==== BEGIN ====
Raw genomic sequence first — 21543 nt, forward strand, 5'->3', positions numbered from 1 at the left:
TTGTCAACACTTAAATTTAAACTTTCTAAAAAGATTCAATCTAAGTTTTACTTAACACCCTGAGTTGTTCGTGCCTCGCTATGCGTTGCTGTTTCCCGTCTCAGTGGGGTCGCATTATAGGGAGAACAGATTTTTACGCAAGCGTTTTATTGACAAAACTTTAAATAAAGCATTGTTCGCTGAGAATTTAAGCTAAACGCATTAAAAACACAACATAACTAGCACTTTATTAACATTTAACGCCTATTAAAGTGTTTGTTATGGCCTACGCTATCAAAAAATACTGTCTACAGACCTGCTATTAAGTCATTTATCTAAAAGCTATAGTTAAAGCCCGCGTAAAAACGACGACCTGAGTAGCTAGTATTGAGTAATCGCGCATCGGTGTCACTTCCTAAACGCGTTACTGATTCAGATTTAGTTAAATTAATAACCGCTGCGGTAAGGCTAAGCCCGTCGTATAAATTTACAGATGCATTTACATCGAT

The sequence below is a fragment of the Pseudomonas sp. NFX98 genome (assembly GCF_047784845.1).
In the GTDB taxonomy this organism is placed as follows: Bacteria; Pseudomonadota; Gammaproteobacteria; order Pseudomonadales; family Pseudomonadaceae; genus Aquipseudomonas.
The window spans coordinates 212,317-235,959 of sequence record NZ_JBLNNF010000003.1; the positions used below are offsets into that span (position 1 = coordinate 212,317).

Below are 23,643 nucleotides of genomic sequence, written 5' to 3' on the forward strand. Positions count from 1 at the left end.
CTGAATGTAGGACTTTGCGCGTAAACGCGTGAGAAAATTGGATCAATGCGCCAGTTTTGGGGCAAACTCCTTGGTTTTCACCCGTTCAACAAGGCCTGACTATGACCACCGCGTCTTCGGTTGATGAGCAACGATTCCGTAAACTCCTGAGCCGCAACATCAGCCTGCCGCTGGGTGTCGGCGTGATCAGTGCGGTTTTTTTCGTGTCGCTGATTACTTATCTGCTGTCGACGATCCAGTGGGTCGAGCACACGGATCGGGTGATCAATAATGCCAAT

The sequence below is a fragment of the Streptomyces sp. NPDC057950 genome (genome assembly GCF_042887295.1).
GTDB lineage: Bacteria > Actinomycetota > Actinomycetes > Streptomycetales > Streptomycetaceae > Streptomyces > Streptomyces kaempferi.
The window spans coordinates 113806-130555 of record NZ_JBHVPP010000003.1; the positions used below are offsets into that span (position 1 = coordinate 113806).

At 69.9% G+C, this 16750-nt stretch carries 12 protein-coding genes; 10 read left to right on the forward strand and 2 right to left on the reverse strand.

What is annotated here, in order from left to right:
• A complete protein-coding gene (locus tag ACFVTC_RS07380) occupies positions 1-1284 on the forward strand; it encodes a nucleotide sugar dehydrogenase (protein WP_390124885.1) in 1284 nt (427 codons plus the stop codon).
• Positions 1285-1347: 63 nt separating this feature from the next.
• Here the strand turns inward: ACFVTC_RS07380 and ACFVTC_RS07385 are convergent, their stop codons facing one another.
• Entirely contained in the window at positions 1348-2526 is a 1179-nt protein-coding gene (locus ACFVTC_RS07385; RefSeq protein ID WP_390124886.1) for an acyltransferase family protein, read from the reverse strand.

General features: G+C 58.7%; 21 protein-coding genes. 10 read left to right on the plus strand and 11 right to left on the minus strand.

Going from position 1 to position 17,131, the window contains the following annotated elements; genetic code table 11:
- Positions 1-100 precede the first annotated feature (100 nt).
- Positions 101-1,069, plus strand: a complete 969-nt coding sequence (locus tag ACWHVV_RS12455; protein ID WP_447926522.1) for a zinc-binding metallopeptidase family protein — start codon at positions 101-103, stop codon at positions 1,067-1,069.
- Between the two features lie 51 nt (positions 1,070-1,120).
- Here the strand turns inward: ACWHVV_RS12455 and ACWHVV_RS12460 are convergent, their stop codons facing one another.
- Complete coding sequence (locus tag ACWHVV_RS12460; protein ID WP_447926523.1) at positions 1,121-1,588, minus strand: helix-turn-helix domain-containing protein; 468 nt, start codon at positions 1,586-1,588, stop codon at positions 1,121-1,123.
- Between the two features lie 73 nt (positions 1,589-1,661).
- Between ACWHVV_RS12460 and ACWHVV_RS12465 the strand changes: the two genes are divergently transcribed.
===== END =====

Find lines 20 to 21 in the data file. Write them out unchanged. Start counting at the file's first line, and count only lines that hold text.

- Positions 101-1,069, plus strand: a complete 969-nt coding sequence (locus tag ACWHVV_RS12455; protein ID WP_447926522.1) for a zinc-binding metallopeptidase family protein — start codon at positions 101-103, stop codon at positions 1,067-1,069.
- Between the two features lie 51 nt (positions 1,070-1,120).